Seizure

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Seizure

Forcible possession; a grasping, snatching, or putting in possession.

In Criminal Law, a seizure is the forcible taking of property by a government law enforcement official from a person who is suspected of violating, or is known to have violated, the law. A Search Warrant usually must be presented to the person before his property is seized, unless the circumstances of the seizure justify a warrantless Search and Seizure. For example, the police may seize a pistol in the coat pocket of a person arrested during a Robbery without presenting a warrant because the search and seizure is incident to a lawful arrest. Certain federal and state laws provide for the seizure of particular property that was used in the commission of a crime or that is illegal to possess, such as explosives used in violation of federal law or illegal narcotics.

In the law of civil practice, the term refers to the act performed by an officer of the law under court order when she takes into custody the property of a person against whom a court has rendered a judgment to pay a certain amount of money to another. The property is seized so that it can be sold under the authority of the court to satisfy the judgment. Property can also be seized if a substantial likelihood exists that a defendant is concealing or removing property from the jurisdiction of the court so that in the event a judgment is rendered against her, the property cannot be used to pay the judgment. By attaching or seizing a defendant's property, the court prevents her from perpetrating a Fraud on the courts.

seizure

n. the taking by law enforcement officers of potential evidence in a criminal case. The constitutional limitations on seizure are the same as for search. Thus, evidence seized without a search warrant or without "probable cause" to believe a crime has been committed and without time to get a search warrant, cannot be admitted in court, nor can evidence traced through the illegal seizure. (See: search and seizure, search warrant, fruit of the poisonous tree)

See: adverse possession, apprehension, appropriation, arrest, arrogation, assault, disseisin, forfeiture, garnishment, infringement, levy, occupation, onset, plunder, possession, sequestration, taking

SEIZURE, practice. The act of taking possession of the property of a person condemned by the judgment of a competent tribunal, to pay a certain sum of money, by a sheriff, constable, or other officer, lawfully authorized thereto, by virtue of an execution, for the purpose of having such property sold according to law to satisfy the judgment. By seizure is also meant the taking possession of goods for a violation of a public law; as the taking possession of a ship for attempting an illicit trade. 2 Cranch, 18 7; 6 Cowen, 404; 4 Wheat. 100; 1 Gallis. 75; 2 Wash. C. C. 127, 567.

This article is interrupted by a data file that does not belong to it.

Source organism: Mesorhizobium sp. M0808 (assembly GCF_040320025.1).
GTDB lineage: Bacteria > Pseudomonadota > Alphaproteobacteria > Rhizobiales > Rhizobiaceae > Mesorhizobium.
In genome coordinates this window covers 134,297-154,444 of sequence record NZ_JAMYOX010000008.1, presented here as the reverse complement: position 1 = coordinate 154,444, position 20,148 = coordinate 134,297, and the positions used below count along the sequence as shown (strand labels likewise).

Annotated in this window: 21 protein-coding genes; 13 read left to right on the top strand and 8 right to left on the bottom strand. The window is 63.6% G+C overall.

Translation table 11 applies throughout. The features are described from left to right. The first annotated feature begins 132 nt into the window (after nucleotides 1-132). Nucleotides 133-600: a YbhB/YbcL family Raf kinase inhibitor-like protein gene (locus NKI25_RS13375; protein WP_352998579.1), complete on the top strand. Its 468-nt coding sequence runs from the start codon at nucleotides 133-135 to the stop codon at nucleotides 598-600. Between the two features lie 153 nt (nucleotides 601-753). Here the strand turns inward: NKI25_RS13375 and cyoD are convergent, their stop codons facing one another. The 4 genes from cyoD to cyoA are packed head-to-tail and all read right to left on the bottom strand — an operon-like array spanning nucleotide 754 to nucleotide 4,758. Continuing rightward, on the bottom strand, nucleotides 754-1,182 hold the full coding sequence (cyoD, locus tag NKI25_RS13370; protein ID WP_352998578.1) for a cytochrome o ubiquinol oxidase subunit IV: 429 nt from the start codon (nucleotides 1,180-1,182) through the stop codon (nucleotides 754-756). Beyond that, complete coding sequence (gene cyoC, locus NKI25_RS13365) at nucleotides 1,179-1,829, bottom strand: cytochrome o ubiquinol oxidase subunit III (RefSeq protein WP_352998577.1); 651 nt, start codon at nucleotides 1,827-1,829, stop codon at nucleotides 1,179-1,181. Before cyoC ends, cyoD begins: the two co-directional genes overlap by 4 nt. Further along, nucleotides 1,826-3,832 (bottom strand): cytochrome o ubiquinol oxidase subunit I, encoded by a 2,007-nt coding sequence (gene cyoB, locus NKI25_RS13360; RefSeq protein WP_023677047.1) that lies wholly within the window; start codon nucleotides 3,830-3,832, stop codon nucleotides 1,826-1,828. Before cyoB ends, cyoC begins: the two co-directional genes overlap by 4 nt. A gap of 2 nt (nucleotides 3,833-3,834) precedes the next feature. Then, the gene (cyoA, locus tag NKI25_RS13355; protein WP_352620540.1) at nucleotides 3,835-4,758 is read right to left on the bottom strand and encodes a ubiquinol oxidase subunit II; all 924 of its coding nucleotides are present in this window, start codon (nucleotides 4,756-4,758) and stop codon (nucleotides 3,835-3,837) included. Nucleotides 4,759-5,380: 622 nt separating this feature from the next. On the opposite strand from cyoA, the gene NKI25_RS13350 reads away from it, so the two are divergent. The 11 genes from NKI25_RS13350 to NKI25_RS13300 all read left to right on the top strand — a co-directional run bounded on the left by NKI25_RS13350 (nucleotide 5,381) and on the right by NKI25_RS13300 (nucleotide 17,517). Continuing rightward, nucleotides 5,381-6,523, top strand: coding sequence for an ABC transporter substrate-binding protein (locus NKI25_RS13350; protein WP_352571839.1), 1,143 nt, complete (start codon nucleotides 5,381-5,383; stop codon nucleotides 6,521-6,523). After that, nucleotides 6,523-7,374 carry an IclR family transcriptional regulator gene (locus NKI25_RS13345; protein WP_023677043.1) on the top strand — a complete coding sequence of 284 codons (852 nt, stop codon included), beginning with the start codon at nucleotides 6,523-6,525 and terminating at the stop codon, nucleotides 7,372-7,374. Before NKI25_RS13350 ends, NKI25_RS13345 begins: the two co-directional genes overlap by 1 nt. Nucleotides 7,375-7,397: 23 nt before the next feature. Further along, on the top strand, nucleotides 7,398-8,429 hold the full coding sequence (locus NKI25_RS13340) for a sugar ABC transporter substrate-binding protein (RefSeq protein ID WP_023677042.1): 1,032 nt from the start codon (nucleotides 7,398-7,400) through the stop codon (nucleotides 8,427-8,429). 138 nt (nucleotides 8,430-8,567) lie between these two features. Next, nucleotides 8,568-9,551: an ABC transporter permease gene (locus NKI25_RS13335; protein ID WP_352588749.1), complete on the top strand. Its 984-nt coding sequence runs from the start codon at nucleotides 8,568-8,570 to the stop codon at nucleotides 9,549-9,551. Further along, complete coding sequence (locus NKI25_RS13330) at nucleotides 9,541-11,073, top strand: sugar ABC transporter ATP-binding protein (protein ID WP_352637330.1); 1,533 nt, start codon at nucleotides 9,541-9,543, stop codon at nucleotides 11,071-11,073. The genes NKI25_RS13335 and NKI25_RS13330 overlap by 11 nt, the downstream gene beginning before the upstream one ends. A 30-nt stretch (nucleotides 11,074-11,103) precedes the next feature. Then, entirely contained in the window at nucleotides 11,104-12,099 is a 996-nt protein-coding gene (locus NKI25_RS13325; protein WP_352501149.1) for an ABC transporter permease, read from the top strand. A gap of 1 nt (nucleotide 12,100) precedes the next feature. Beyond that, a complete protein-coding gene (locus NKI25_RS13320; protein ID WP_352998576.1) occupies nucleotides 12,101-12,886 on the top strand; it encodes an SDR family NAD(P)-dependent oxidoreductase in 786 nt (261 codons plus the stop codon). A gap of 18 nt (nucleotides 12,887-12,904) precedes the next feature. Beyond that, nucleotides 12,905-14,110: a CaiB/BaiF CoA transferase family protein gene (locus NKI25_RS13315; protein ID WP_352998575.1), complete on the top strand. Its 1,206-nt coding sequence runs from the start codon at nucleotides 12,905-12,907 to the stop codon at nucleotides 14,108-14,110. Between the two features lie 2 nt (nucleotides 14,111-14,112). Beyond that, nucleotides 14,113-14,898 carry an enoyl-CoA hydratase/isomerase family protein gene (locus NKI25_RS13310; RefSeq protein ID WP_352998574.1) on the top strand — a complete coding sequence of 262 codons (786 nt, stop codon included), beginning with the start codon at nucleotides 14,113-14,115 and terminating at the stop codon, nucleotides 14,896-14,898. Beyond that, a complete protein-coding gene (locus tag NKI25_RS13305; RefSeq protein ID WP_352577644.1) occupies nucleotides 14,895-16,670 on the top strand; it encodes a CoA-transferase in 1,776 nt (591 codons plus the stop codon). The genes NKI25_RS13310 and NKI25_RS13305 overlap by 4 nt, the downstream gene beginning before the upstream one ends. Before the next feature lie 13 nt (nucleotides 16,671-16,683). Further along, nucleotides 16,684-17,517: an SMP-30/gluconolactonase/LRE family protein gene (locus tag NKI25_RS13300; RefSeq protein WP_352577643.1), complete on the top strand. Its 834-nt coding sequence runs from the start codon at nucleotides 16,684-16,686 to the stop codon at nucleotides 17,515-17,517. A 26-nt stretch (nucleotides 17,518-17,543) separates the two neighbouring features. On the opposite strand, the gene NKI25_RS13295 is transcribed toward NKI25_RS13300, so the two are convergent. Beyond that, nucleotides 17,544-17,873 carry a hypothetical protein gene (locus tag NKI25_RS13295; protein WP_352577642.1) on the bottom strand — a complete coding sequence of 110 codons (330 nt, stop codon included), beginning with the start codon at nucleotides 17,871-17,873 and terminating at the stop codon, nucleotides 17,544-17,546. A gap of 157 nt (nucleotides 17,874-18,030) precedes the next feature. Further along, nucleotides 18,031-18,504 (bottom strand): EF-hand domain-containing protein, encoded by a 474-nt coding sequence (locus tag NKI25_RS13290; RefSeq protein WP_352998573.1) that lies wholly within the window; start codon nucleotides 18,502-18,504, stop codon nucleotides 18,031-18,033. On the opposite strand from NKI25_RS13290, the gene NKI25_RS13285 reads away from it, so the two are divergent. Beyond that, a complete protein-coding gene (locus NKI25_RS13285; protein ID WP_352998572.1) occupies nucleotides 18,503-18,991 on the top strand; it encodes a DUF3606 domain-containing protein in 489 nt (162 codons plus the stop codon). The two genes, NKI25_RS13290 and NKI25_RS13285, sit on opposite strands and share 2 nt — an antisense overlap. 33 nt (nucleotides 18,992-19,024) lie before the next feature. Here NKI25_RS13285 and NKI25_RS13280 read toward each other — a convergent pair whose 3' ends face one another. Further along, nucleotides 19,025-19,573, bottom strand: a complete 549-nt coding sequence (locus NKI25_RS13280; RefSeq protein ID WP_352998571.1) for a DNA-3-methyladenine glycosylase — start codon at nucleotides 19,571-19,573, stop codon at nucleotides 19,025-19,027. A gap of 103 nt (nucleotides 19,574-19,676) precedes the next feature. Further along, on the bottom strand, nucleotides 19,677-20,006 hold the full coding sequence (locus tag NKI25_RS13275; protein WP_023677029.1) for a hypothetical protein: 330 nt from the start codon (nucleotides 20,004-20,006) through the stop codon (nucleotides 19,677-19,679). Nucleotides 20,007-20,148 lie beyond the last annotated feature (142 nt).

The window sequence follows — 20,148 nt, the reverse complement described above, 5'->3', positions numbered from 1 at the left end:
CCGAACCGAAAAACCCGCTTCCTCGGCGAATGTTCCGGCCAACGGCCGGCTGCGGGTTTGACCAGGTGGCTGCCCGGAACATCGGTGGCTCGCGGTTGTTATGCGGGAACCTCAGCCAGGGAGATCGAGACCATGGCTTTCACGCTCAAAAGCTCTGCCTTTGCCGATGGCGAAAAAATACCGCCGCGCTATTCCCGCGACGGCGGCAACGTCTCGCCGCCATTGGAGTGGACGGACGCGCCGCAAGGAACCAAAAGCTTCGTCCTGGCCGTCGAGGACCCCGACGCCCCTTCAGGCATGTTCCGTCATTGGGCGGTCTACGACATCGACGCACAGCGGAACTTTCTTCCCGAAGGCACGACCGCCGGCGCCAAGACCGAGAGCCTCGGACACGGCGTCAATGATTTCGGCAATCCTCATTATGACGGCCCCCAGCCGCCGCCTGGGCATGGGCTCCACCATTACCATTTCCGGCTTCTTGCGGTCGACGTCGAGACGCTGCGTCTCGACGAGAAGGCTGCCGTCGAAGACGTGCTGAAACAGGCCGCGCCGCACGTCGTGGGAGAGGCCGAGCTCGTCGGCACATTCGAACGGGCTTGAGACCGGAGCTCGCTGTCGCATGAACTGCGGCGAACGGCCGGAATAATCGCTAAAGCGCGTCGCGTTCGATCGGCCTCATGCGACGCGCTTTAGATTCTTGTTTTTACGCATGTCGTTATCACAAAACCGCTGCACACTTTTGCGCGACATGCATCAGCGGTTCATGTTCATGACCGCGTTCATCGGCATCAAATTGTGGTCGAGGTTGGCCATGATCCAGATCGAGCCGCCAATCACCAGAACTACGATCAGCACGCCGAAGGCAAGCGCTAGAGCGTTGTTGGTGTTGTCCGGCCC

2. The seizure is complete as soon as the goods are within the power of the officer. 3 Rawle's Rep. 401; 16 Johns. Rep. 287; 2 Nott & McCord, 392; 2 Rawle's Rep. 142; Wats. on Sher. 172; Com. Dig. Execution, C 5.
     3. The taking of part of the goods in a house, however, by virtue of a fieri facias in the name of the whole, is a good seizure of all. 8 East, R. 474. As the seizure must be made by virtue of an execution, it is evident that it cannot be made after the return day. 2 Caine's Rep. 243; 4 John. R. 450. Vide Door; House; Search Warrant.

References in periodicals archive ?
Modern epileptology has stated that epileptic seizures are the consequences of a basic epileptogenic tendency (genes), various more or less obvious triggering factors, and major causative factors.
Iasemidis, "Control of synchronization of brain dynamics leads to control of epileptic seizures in rodents," Int.
He maintains he has no recollection of attacking his mother and suggests he must have done so during the course of or in the immediate aftermath of an epileptic seizure.
Neurologists typically distinguish an epileptic seizure from a nonepileptic one by taking a careful history of the attack both from the patient and an eyewitness and then use their medical knowledge to decide whether the episode is epileptic or not, Dr.
Objective: To explore the factors associated with preoperative and postoperative epileptic seizure in patients with cavernous malformations (CMs).
A tiny transmitter three times the width of a human hair can be implanted below the scalp to detect the signs of an epileptic seizure before it occurs.
Topamax, or topiramate, treats epileptic seizures and helps prevent migraines.
The FDA also gave the green light to generic versions of finasteride 1 mg tablets (Propecia) for hair loss, finasteride 5 mg tablets (Proscar) for benign prostatic hyperplasia (BPH) in men, and lamotrigine tablets (Lamictal) for epileptic seizures.
Mrs Dumayne, who works as a cleaner at an army barracks, has been taking sodium valproate since she was 11 to control her epileptic seizures.
The test identifies types of epileptic seizures called generalized tonicclonic seizures and complex partial seizures where the level of prolactin increases in the blood.
Brain surgery can hike a person's risk of epileptic seizures.